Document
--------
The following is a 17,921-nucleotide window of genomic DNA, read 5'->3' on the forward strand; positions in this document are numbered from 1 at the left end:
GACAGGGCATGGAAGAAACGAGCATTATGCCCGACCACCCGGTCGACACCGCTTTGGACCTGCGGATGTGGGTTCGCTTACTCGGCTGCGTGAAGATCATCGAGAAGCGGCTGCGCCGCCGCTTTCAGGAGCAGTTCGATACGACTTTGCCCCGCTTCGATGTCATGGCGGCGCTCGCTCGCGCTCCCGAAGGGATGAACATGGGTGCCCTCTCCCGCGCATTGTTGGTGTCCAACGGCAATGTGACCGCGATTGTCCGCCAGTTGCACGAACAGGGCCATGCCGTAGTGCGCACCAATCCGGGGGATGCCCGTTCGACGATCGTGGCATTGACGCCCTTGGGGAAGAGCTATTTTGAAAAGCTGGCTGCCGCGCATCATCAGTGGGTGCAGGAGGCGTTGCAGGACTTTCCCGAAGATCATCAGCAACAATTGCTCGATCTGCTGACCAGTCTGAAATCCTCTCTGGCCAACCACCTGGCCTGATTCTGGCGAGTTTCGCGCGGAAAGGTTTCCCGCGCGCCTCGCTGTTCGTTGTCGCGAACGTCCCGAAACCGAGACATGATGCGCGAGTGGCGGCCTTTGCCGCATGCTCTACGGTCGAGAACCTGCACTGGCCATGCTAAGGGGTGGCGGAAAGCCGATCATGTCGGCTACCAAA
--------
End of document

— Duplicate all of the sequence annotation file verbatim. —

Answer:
The following is a 17,921-nucleotide window of genomic DNA, read 5'->3' on the forward strand; positions in this document are numbered from 1 at the left end:
GACAGGGCATGGAAGAAACGAGCATTATGCCCGACCACCCGGTCGACACCGCTTTGGACCTGCGGATGTGGGTTCGCTTACTCGGCTGCGTGAAGATCATCGAGAAGCGGCTGCGCCGCCGCTTTCAGGAGCAGTTCGATACGACTTTGCCCCGCTTCGATGTCATGGCGGCGCTCGCTCGCGCTCCCGAAGGGATGAACATGGGTGCCCTCTCCCGCGCATTGTTGGTGTCCAACGGCAATGTGACCGCGATTGTCCGCCAGTTGCACGAACAGGGCCATGCCGTAGTGCGCACCAATCCGGGGGATGCCCGTTCGACGATCGTGGCATTGACGCCCTTGGGGAAGAGCTATTTTGAAAAGCTGGCTGCCGCGCATCATCAGTGGGTGCAGGAGGCGTTGCAGGACTTTCCCGAAGATCATCAGCAACAATTGCTCGATCTGCTGACCAGTCTGAAATCCTCTCTGGCCAACCACCTGGCCTGATTCTGGCGAGTTTCGCGCGGAAAGGTTTCCCGCGCGCCTCGCTGTTCGTTGTCGCGAACGTCCCGAAACCGAGACATGATGCGCGAGTGGCGGCCTTTGCCGCATGCTCTACGGTCGAGAACCTGCACTGGCCATGCTAAGGGGTGGCGGAAAGCCGATCATGTCGGCTACCAAA